Why title belts matter (and women should have them)

Viper pins two women to become the first ever ICW Women’s Champion.

If you asked me what the most important moments of 2015 were for the professional wrestling industry, I’d give you two answers. One would be NXT TakeOver: Respect, when Sasha Banks and Bayley took part in the first ever all-female main event on a WWE live special. The other would be ICW Fear and Loathing VIII, where Viper became the first ever Women’s Champion for the UK’s most popular independent wrestling company.

Fear and Loathing itself was the biggest independent wrestling event in the UK since the early 1980s, but outside of Grado beating Drew Galloway for the title, it was the inaugural women’s title match that struck a chord with me. Championships matter, and my hope is that ICW sets the precedent for more independent promotions to follow suit.

In most promotions, championships set the scene for the action on every show. They create the conditions under which the wrestlers compete, because if you have a title, it’s the prize that brings all the competitors under one roof. The desire for glory, prestige and recognition that they are better than their peers is what drives wrestlers to compete.

This is why titles tend to be introduced early in the life of a promotion: personal issues and blood feuds might develop, but those people wouldn’t have crossed paths without their quest to eventually become champion. Even if the promotion doesn’t have a belt of its own, there needs to be a prize that introduces stakes into a match: in Chikara’s early days, people like Mike Quackenbush would defend titles they’d won elsewhere.

It got a bit ridiculous to be honest.

So when Vince Russo referred to the belt as “a prop”, he was only half right: it’s just an object, but it represents the championship. It’s the McGuffin for your major storylines, and as such it helps you write them. It also gives the performers a position in the company to aspire to – a promotion opportunity – and that enables you to keep your best talent.

For a great example of a well-booked title feud on the indies, look at Progress. Will Ospreay won the title from Jimmy Havoc after a lengthy and brutal feud to end Havoc’s 609-day run. Havoc was inextricably tied to the title – his win was used to introduce a belt when he burnt the original staff, so he became a crucial element of the title’s history.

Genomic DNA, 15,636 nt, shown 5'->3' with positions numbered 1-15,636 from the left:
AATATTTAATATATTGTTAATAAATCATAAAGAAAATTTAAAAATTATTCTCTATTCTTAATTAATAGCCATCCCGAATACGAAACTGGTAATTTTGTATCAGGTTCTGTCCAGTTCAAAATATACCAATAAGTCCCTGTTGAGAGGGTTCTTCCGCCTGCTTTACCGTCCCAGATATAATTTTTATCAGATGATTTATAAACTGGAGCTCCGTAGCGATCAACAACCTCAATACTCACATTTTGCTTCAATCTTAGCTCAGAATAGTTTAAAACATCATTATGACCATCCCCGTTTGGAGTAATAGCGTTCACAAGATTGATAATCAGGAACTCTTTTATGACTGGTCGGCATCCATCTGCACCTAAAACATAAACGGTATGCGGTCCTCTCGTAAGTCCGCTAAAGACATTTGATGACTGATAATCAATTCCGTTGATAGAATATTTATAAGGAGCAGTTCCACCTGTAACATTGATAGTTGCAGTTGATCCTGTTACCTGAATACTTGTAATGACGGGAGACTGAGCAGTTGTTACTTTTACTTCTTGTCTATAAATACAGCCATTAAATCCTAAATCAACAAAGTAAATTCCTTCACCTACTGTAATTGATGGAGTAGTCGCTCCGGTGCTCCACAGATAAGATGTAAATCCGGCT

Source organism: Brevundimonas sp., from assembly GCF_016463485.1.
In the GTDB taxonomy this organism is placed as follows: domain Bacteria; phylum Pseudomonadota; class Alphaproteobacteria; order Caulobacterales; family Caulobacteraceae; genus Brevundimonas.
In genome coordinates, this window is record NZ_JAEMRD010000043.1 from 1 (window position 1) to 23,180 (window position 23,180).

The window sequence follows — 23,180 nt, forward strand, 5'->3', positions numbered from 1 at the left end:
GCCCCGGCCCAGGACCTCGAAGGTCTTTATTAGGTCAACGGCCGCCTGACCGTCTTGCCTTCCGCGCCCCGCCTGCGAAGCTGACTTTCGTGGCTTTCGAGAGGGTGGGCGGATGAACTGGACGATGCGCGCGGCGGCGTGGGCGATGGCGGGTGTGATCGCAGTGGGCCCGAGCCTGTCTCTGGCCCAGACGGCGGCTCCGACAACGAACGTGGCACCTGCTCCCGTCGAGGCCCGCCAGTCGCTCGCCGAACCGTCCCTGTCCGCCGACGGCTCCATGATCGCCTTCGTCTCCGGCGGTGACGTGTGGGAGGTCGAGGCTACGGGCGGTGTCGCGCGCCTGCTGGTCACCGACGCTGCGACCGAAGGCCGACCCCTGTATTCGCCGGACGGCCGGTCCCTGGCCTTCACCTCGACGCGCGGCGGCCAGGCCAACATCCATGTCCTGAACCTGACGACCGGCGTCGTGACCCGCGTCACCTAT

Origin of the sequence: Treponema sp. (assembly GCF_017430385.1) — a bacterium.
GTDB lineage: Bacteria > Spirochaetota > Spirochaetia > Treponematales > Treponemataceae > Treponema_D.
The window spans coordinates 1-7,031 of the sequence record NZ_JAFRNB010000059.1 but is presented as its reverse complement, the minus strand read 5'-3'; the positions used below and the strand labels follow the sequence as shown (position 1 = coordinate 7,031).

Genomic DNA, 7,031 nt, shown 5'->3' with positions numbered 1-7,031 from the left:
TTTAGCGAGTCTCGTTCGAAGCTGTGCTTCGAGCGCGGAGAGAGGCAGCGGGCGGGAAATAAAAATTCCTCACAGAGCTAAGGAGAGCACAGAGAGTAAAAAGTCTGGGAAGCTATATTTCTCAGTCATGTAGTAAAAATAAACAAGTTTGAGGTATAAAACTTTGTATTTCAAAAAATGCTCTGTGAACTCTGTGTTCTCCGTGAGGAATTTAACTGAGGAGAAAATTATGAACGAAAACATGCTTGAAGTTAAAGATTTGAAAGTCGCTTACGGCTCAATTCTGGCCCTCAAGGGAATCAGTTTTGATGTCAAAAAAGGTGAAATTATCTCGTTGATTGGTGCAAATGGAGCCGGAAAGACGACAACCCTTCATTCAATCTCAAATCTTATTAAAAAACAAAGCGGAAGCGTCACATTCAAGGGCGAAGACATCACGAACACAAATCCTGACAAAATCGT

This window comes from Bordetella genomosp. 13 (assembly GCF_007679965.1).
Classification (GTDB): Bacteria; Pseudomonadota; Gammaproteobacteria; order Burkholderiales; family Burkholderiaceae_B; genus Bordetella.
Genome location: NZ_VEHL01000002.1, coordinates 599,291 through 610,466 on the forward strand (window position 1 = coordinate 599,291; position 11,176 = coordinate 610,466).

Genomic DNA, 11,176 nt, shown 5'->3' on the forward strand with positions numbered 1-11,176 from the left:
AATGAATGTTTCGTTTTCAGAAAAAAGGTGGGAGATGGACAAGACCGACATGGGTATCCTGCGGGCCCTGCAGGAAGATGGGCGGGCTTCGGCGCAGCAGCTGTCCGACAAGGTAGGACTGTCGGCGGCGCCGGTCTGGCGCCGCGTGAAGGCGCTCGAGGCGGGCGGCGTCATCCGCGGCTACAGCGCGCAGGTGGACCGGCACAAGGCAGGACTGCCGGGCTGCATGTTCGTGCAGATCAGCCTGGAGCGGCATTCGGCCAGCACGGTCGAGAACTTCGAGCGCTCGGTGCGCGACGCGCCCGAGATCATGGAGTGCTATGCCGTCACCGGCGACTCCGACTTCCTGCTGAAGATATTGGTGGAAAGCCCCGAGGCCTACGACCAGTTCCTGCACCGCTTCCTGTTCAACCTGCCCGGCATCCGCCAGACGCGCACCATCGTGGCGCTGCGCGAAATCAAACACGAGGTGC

Holding the title also cemented Havoc’s position as the top guy in the company, despite the fact that everybody hated him. He went to extreme lengths to keep the title simply because he knew that his supremacy, as embodied by the belt, seriously pissed off company and fans alike. Ospreay became the white knight who could liberate Progress from Havoc’s reign of terror by supplanting him at the top. It’s brilliant stuff.

Progress also has a very exciting nascent women’s division. Which is why I was so disappointed with this tweet from the management:

There are a couple of big problems with that. First, it suggests that the men’s title has to exist because men are so bad at wrestling they need the validation. Try telling Will Ospreay that.

But the bigger problem is that the existence of the men’s and the tag team belts has set a precedent that divisions are built around the title chase. Competition for the championship is the fundamental condition on which everyone else competes. So if women can have matches but have no title to compete for, they’re just having matches for the sake of it. They’re basically there for show.

Women therefore exist and wrestle outside of the conditions of the promotion where they appear. Ultimately, this exoticises women’s wrestling and the women themselves, distancing them from the audience. Not only does this make it easier not to take women’s wrestling seriously as a division, but it also means it’s much harder for audiences to invest in the characters. Because it’s harder to get female wrestlers over, money is being left on the table.